The only real difference in this case is that in place of "white man," it should read, "lanky blue weird-looking alien dude mentally controlled by crippled white man in special bio-link tube."

As one of the inevitable extensions of the virtual reality craze from way back in the nineties, I'm surprised this concept hadn't been tried before in a major motion picture. There's a sci-fi series of books I read which took the idea to a severe extreme: Otherland by Tad Williams. The last three of the tetralogy are pretty much devoted to what's going on with the major characters while they're "in the tube." And, like Avatar, one of the main characters lives much more completely in his virtual life than in his real one because of a physical defect. Whereas Jake in Avatar doesn't have the use of his legs, the Otherland dude has progeria, the weird aging disease where a seven-year-old has the body of an eighty or ninety-year-old. Man, those books were intense! If James Cameron made a series of movies based on those using the same budget and technology used in Avatar- now that would be awesome!!

Friday, July 31, 2009

Maybe what I do really ain’t so bad.

My last entry, posted so many eons ago, was written for the purpose of justifying to myself what I do now. My conscience made me write it really—that blubbery little wuss! As I had just been reeled into the debate by agreeing to work in the industry, I was trying to discern whose side I was really on. Was I a tool benefitting the evil mega-corporations? Was I making it easier for the insurance corporations, HMOs, and pharmaceutical companies to enslave us all into monetary submission? Was I in some small, cog-like way making it harder for the impoverished to receive health care? Was I in effect, indirectly killing people, in fact? Or was I doing something noble? Was I promoting the saving of lives?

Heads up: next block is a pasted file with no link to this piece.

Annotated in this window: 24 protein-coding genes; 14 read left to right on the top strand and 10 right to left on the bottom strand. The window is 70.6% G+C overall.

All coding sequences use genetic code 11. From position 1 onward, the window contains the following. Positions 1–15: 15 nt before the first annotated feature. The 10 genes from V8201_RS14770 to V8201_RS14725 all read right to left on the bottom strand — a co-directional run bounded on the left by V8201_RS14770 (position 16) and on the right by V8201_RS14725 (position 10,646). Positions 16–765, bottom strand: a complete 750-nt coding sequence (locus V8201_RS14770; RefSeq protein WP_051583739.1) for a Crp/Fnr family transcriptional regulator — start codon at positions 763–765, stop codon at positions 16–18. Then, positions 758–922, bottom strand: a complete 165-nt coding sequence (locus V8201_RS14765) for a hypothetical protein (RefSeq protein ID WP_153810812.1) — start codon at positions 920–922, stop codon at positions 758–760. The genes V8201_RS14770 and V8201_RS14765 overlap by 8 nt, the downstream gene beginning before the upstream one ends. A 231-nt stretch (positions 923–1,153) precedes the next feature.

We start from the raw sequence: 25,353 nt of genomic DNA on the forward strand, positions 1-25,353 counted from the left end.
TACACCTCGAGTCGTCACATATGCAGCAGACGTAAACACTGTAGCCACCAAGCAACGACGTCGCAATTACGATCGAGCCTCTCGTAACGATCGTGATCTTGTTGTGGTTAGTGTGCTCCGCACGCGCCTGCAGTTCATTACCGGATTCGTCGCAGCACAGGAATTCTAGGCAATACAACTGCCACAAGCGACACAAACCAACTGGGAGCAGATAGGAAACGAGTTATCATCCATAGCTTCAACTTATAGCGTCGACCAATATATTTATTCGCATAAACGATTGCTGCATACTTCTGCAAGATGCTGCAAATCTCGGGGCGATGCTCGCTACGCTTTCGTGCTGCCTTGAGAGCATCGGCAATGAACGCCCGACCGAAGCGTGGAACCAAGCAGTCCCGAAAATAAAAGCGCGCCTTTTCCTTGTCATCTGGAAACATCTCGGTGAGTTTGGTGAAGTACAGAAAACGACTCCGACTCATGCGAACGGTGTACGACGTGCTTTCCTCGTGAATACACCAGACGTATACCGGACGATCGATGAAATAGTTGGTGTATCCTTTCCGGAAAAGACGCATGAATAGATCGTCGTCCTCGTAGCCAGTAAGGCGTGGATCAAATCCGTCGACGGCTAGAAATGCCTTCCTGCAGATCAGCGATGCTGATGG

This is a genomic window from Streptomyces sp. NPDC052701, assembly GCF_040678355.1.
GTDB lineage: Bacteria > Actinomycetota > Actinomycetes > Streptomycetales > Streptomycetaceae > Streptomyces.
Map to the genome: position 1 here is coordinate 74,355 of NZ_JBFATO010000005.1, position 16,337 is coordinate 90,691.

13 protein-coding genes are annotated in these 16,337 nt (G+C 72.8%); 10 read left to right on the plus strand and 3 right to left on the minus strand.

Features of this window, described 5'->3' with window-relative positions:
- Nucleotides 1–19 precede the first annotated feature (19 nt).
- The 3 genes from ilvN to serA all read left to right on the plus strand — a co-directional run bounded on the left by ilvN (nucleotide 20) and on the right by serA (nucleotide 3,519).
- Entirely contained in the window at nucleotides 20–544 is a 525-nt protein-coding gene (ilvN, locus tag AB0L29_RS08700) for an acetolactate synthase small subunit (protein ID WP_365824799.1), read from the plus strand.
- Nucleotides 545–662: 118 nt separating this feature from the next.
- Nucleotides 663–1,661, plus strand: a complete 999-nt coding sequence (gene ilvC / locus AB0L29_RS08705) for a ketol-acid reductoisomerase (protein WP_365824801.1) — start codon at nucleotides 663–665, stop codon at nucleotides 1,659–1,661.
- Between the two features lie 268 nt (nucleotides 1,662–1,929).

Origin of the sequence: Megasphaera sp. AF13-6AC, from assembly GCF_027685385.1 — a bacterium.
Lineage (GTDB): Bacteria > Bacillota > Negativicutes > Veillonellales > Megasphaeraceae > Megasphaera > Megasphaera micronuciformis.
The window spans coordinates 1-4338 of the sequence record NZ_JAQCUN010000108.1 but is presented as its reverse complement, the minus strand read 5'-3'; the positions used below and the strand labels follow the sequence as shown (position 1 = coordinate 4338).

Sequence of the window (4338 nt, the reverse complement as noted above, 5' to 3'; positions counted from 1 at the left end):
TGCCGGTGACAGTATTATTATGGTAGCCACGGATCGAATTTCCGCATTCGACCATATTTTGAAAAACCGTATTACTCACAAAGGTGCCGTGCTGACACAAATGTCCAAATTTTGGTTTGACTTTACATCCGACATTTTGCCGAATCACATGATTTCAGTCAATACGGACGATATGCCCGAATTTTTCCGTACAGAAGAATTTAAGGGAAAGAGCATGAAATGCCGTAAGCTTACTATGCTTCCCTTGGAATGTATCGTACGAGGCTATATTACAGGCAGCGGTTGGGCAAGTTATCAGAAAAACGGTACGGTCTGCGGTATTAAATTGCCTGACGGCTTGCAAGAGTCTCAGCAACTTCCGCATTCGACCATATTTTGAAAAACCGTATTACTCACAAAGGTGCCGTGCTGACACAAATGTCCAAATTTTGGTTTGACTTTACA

It’s an important question to ask, I think. Some people will go their whole lives and never even bother to attempt to justify what they do. A paycheck is a paycheck is a paycheck to them is the refrain. But as I have this overactive hyper-sensitive wussy conscience, it was necessary to go through this dilemma, and I think I’ve finally found something that will quiet that silly, annoying little voice. Here’s a breakdown of how the conversation went: